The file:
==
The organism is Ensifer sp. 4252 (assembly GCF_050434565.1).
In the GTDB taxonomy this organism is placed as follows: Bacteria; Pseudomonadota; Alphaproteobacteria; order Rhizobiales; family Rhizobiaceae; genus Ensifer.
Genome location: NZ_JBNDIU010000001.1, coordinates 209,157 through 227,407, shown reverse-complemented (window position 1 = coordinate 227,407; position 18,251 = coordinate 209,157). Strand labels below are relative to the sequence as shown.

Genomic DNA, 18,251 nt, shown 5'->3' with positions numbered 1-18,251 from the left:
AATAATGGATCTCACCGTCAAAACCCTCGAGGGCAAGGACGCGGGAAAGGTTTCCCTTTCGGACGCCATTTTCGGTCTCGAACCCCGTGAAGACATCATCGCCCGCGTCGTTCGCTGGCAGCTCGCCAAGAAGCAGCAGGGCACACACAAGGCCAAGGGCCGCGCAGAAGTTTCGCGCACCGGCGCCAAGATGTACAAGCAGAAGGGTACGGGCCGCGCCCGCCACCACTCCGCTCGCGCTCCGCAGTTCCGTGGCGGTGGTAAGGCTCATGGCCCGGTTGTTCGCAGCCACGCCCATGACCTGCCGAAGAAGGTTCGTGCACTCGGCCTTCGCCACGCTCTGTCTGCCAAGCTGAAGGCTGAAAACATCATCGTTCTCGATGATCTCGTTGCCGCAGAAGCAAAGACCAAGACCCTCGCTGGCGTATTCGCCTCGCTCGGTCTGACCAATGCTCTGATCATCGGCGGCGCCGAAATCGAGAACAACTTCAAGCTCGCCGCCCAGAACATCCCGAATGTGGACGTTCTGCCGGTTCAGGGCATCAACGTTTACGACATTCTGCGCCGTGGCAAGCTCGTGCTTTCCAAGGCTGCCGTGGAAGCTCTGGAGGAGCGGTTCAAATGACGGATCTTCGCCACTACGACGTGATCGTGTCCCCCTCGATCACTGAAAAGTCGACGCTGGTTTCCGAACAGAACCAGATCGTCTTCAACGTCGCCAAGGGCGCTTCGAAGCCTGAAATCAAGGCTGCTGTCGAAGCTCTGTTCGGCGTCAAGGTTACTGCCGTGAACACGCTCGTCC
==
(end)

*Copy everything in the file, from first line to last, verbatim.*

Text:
The organism is Ensifer sp. 4252 (assembly GCF_050434565.1).
In the GTDB taxonomy this organism is placed as follows: Bacteria; Pseudomonadota; Alphaproteobacteria; order Rhizobiales; family Rhizobiaceae; genus Ensifer.
Genome location: NZ_JBNDIU010000001.1, coordinates 209,157 through 227,407, shown reverse-complemented (window position 1 = coordinate 227,407; position 18,251 = coordinate 209,157). Strand labels below are relative to the sequence as shown.

Genomic DNA, 18,251 nt, shown 5'->3' with positions numbered 1-18,251 from the left:
AATAATGGATCTCACCGTCAAAACCCTCGAGGGCAAGGACGCGGGAAAGGTTTCCCTTTCGGACGCCATTTTCGGTCTCGAACCCCGTGAAGACATCATCGCCCGCGTCGTTCGCTGGCAGCTCGCCAAGAAGCAGCAGGGCACACACAAGGCCAAGGGCCGCGCAGAAGTTTCGCGCACCGGCGCCAAGATGTACAAGCAGAAGGGTACGGGCCGCGCCCGCCACCACTCCGCTCGCGCTCCGCAGTTCCGTGGCGGTGGTAAGGCTCATGGCCCGGTTGTTCGCAGCCACGCCCATGACCTGCCGAAGAAGGTTCGTGCACTCGGCCTTCGCCACGCTCTGTCTGCCAAGCTGAAGGCTGAAAACATCATCGTTCTCGATGATCTCGTTGCCGCAGAAGCAAAGACCAAGACCCTCGCTGGCGTATTCGCCTCGCTCGGTCTGACCAATGCTCTGATCATCGGCGGCGCCGAAATCGAGAACAACTTCAAGCTCGCCGCCCAGAACATCCCGAATGTGGACGTTCTGCCGGTTCAGGGCATCAACGTTTACGACATTCTGCGCCGTGGCAAGCTCGTGCTTTCCAAGGCTGCCGTGGAAGCTCTGGAGGAGCGGTTCAAATGACGGATCTTCGCCACTACGACGTGATCGTGTCCCCCTCGATCACTGAAAAGTCGACGCTGGTTTCCGAACAGAACCAGATCGTCTTCAACGTCGCCAAGGGCGCTTCGAAGCCTGAAATCAAGGCTGCTGTCGAAGCTCTGTTCGGCGTCAAGGTTACTGCCGTGAACACGCTCGTCC